Scope & Limitations in Inventory Systems

by Kathy Adams McIntosh; Updated September 26, 2017
Month end inventory count in a stockroom

Many companies use inventory systems in their production or retail operations to manage inventory levels. Inventory might be one of the most valuable assets a company owns and systems to manage it provide the foundation to meet customer demand. Each inventory system falls within a specific scope and exhibits certain limitations that management must understand in order to choose the best system for the company.

Inventory Systems

Inventory systems provide a basis for recording sales, purchases. and the quantity for each item at the end of the accounting period. The two primary inventory systems are the periodic system and the perpetual system. The periodic system records the inventory only at the end of each period, leaving the balance unchanged throughout the period. The perpetual system adjusts the inventory balance each time a transaction, such as an inventory purchase or a sale, occurs.


The scope of an inventory system defines which needs it addresses, including valuing the inventory, measuring the change in inventory and planning for future inventory levels. The value of the inventory at the end of each period provides a basis for financial reporting on the balance sheet. Measuring the change in inventory allows the company to determine the cost of inventory sold during the period. Together, inventory values and level changes allow the company to plan for future inventory needs.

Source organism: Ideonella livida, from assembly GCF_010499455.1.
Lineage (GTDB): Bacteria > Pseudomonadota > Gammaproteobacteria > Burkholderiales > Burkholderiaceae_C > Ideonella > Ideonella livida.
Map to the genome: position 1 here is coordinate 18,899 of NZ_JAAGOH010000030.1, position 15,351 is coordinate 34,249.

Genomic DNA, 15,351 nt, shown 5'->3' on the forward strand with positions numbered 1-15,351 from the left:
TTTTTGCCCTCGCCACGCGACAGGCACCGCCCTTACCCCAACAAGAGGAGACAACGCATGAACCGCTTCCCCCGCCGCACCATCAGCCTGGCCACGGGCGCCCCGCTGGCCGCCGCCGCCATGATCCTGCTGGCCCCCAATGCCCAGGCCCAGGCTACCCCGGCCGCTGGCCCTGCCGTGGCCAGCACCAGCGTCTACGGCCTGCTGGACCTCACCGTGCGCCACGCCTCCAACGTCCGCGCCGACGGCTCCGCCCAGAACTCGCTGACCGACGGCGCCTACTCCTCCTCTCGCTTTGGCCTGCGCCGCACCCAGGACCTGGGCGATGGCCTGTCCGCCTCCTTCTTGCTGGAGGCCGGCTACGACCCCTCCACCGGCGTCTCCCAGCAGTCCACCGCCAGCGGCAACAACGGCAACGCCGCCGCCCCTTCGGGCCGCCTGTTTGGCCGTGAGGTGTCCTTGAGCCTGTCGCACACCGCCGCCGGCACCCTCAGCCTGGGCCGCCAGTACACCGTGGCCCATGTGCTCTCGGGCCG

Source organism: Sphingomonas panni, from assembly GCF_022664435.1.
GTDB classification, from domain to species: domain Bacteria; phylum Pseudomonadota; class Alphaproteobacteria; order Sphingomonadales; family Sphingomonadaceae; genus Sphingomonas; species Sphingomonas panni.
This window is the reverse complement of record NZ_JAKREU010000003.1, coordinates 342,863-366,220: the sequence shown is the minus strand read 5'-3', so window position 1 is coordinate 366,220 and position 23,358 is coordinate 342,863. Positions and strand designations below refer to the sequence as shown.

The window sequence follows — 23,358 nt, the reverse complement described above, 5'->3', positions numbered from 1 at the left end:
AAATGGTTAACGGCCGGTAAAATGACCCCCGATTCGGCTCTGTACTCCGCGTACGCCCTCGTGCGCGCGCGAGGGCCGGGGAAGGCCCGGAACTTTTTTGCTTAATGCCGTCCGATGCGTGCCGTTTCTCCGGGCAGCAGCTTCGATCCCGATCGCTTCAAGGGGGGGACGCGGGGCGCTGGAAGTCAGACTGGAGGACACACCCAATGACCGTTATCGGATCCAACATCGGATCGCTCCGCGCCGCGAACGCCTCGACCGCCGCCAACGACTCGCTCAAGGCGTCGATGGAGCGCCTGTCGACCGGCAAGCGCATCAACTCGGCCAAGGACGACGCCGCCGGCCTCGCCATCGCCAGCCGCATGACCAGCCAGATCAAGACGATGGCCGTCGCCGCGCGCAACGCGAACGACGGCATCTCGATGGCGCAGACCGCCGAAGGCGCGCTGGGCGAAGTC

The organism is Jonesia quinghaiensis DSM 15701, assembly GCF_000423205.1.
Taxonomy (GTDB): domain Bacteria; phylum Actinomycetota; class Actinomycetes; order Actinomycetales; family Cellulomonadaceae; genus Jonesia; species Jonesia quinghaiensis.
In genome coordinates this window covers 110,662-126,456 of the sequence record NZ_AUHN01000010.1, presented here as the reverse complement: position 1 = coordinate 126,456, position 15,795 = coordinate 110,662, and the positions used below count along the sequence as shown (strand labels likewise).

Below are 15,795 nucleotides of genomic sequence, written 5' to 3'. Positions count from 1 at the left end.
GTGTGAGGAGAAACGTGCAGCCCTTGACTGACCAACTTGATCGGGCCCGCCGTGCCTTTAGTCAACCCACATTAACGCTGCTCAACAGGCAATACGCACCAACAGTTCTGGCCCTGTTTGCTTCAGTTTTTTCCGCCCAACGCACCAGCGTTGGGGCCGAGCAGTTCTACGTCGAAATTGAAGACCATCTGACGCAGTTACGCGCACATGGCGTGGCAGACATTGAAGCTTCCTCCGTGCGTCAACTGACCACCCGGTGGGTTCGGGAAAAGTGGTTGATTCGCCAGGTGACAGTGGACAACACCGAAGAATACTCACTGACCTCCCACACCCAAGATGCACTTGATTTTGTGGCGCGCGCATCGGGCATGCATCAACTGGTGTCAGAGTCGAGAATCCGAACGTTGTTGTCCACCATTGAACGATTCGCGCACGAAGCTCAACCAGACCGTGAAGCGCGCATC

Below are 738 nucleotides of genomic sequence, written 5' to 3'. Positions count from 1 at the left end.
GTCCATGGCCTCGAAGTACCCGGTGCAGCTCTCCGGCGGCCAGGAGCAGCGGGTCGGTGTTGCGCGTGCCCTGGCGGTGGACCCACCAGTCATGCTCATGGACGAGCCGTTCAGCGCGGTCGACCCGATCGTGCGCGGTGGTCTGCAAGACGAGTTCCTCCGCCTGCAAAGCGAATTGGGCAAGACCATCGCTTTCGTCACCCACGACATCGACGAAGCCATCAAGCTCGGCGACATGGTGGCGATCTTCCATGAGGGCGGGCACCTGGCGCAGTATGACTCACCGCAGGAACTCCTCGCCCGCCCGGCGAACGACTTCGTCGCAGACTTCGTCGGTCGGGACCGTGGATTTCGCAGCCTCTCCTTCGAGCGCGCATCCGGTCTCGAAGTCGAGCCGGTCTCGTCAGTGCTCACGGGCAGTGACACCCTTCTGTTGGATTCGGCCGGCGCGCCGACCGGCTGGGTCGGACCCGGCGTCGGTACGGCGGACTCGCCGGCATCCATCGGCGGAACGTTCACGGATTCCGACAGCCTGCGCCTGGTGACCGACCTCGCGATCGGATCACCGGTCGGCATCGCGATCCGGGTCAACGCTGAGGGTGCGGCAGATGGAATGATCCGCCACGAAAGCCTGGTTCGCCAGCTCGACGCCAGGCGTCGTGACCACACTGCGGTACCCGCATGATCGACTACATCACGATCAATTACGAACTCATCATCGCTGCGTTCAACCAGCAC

Limitations of Periodic System

The limitations of the periodic system include not knowing an exact inventory level in the middle of the period and running the risk of stockouts. With the periodic system, the company knows the inventory level with certainty only when it physically counts the inventory at the end of each period. Throughout the period, the company takes customer orders without knowing the exact inventory count or whether enough products are available to meet customer demand.

Limitations of Perpetual System

The limitations of a perpetual inventory system include a false sense of reliability and dependence on human entry. Although a perpetual system updates each time a transaction enters the system, it might lack information regarding stolen, damaged or scrapped units. The company remains unaware of the theft or waste, known as shrinkage, until it performs a physical count at least once per year. The other limitation is that an employee might enter data incorrectly, introducing inaccurate information that can compromise decision-making.

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